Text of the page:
I was disappointed to find only five tablets/hybrids on the display floor. The first which I had a chance to check out was the Samsung ATIV running Windows 8.

Samsung ATIV Smart PC Pro

Docked to the keyboard, it really looks like an ultrabook. Note that its running Windows 8, not RT (Samsung’s RT offering is the ATIV TAB, which there is no news of here as of yet).

The tablet itself has a large enough 11.6” screen that also comes with a microSD slot, but more importantly there is a USB 3.0 port as well. The keyboard is actually quite a pleasure to type on, which I think will be the case for all tablets with at least an 11 inch display. There are a couple of USB 2.0 ports on the keyboard as well. I can’t remember whether the storage is 64 or 128 GB, in any case, its priced at RM 3,599.00. It comes with a stylus as well, but that wasn’t on display, so I’m curious as to how well it works. Honestly, I’m still rather unsold on how functional styluses are in the first place.



Next up was ASUS’s clone of the Transformer with Windows RT slapped on top of it, the VIVO Tab RT. One thing I’ll say outright is this, because the display is 10.1 inches and its keyboard matches the length of the tablet, its simply not a keyboard people want to type on. Its such a pity as all RT devices come pre-installed with the touch optimised version of Microsoft Office (or more specifically Microsoft Office 2013 Home & Student RT), which includes Word, Excel, PowerPoint and OneNote for no extra cost than the device retail price, which is RM 2,199.00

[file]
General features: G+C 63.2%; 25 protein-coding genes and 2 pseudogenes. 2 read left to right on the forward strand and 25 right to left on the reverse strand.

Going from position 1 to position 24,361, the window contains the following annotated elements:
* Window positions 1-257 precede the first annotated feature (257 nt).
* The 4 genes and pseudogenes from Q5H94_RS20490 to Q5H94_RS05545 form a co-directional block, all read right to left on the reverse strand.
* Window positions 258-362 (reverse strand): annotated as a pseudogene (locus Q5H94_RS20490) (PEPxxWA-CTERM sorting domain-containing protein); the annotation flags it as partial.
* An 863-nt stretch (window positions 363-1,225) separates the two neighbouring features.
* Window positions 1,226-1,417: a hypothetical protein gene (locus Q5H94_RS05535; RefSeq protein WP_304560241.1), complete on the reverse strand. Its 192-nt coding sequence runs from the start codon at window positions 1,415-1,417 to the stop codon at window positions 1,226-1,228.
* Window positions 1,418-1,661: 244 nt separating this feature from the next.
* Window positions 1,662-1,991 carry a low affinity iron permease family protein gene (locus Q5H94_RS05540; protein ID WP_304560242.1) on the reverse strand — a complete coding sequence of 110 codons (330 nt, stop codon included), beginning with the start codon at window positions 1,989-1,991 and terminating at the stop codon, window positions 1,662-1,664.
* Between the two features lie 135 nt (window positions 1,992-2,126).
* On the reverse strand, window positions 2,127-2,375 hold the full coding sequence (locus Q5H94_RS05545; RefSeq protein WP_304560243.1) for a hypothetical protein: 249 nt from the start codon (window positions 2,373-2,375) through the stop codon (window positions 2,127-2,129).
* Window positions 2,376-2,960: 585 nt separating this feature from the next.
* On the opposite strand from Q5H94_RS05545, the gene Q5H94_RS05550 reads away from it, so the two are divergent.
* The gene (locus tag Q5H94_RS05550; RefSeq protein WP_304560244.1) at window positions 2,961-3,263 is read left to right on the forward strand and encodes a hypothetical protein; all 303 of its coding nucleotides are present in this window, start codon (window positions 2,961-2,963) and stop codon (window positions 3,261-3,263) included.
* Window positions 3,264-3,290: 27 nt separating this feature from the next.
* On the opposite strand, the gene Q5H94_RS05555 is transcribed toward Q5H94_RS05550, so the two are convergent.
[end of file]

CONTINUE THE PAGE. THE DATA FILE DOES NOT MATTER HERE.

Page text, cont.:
Sony VAIO Duo 11

Also around, was the first Windows 8 tablet/hybrid that I got my hands on. At 1.3 kg, its definitely not something you’ll want to use without a table-like surface to rest it on nearby. Its not unbearable though, but definitely heavy for the average tablet use. There are a number of reasons for this though.

Firstly, this hybrid device features a built in keyboard that reveals itself as you slide the screen upwards, converting it from a table to laptop layout. I tested the keyboard quite thoroughly with the trial version of Office 2010 Sony installed on it at a Sony Store in KLCC and I was very satisfied. There’re enough space between the keys and while its no desktop keyboard, its not hard to type and mistakes were minimal.